How Much Does It Cost to Move a House?
Sometimes moving is inevitable, but it can be hard to leave a beloved home. How much does it cost to move a house? House moving has a wide cost range of $15,000 to $200,000.
- Typical Range: $15,000 to $200,000
Moving to a new location can be hard, especially for homeowners who are attached to the structure of their current home and don’t want to leave it. Perhaps they have found the perfect lot on which to build their dream home—but if they purchase the lot, the home will be too expensive to build. Can a homeowner move their current home to a new lot? It turns out the answer is yes—for a price. Many people may have seen homes traveling down a highway, flanked by “wide load” signs, flags, and sometimes police escorts, but sometimes moving a home is a smaller job that pulls a residence back to safety from a crumbling shoreline. How much do house moving companies charge? While professional movers cost a couple thousand dollars, paying to move a home is much more expensive. Moving an existing home to a new lot (or moving one from a lot that has become problematic) can cost between $15,000 and $200,000, depending on a number of factors, so it can actually be a much more affordable way to move if the existing home is serving the owner’s needs well. The average cost of moving houses can also vary based on the geographic location: Some areas simply have flatter, more open terrain that simplifies the move. There are pitfalls to keep in mind when transporting homes, so homeowners are advised to consider several factors as they decide whether moving a house is the best choice for their relocation plans.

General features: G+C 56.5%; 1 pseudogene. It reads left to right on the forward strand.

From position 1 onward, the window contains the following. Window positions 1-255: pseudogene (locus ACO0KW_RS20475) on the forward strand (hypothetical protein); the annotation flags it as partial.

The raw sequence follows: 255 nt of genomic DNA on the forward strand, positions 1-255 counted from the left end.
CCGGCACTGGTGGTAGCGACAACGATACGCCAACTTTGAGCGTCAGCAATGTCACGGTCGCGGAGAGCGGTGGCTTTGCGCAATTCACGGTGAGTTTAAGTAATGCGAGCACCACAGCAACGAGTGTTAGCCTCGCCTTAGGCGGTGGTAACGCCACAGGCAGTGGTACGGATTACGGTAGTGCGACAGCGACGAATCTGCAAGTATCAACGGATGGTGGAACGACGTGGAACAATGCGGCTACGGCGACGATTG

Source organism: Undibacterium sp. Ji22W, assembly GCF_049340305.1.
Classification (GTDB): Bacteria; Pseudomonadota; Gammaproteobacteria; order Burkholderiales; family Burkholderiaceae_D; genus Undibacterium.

Factors in Calculating the Cost to Move a House
In order for a house to be moved, the structure needs to be separated from its foundation and dug from the ground, jacked onto a rail system (for short moves) or flatbed (for longer ones), and slowly and carefully transported—and then the process must be reversed. If it’s done improperly, parts of the home can collapse or break, or the whole structure could unbalance, shift, and crash down. Therefore, precision is the name of the game, and there are many, many components to the process, each of which is a part of the total cost. So how much does it cost to jack up a house? How much does it cost to relocate a house? The cost for each project will vary based on the conditions of the house and the specifics of the move.